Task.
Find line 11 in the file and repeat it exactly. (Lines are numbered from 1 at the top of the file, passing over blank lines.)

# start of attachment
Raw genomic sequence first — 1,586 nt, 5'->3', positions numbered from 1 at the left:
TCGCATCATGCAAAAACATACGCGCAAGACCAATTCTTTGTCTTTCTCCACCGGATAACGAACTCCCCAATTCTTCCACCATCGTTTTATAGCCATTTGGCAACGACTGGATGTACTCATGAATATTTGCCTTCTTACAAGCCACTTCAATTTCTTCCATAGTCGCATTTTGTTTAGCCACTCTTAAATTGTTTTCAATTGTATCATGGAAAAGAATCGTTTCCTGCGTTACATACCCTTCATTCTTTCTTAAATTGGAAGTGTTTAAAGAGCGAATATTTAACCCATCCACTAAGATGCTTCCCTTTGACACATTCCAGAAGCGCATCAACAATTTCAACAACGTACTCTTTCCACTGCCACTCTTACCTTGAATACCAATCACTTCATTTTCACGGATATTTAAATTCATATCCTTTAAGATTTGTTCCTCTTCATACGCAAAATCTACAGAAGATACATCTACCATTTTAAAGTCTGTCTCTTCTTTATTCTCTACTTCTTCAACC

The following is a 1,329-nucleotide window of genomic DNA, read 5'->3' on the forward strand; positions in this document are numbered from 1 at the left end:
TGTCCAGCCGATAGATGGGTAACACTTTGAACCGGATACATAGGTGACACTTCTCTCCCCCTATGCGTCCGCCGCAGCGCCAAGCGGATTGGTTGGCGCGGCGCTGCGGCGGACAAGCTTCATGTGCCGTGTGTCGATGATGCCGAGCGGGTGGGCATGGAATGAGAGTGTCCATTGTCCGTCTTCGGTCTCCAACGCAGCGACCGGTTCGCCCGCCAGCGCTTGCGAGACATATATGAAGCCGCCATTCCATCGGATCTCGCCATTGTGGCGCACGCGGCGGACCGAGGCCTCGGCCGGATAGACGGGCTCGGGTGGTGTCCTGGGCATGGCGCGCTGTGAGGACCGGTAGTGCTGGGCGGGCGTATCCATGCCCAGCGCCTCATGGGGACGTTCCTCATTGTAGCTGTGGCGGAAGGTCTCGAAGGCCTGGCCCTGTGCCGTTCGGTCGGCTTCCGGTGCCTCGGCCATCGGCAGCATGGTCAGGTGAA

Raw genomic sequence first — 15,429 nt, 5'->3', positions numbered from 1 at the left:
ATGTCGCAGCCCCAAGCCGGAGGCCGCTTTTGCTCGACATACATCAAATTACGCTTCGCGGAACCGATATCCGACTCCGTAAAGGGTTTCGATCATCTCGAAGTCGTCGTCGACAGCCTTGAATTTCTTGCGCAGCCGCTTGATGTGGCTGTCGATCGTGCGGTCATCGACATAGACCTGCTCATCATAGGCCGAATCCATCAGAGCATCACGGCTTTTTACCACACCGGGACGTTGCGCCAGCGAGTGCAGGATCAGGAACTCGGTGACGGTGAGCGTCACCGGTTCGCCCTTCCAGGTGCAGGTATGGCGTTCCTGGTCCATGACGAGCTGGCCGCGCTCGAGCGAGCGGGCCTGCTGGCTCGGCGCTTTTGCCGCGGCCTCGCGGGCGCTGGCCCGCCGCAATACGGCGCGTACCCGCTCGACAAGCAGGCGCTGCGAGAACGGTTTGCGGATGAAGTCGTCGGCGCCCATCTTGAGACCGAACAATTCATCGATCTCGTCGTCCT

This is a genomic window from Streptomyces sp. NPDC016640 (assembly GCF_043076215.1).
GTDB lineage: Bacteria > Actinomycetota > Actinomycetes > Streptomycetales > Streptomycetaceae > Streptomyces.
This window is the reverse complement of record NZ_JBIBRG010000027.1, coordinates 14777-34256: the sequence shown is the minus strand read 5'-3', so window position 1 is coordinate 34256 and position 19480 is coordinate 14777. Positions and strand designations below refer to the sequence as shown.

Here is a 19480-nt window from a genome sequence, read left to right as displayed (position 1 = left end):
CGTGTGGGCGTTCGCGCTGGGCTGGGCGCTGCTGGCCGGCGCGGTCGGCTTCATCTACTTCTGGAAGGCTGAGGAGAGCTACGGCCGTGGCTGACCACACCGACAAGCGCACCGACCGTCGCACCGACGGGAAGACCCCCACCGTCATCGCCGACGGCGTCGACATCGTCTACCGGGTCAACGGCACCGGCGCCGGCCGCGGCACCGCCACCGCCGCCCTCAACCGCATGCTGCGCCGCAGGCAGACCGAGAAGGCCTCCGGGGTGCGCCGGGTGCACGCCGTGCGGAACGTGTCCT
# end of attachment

CGTGTGGGCGTTCGCGCTGGGCTGGGCGCTGCTGGCCGGCGCGGTCGGCTTCATCTACTTCTGGAAGGCTGAGGAGAGCTACGGCCGTGGCTGACCACACCGACAAGCGCACCGACCGTCGCACCGACGGGAAGACCCCCACCGTCATCGCCGACGGCGTCGACATCGTCTACCGGGTCAACGGCACCGGCGCCGGCCGCGGCACCGCCACCGCCGCCCTCAACCGCATGCTGCGCCGCAGGCAGACCGAGAAGGCCTCCGGGGTGCGCCGGGTGCACGCCGTGCGGAACGTGTCCT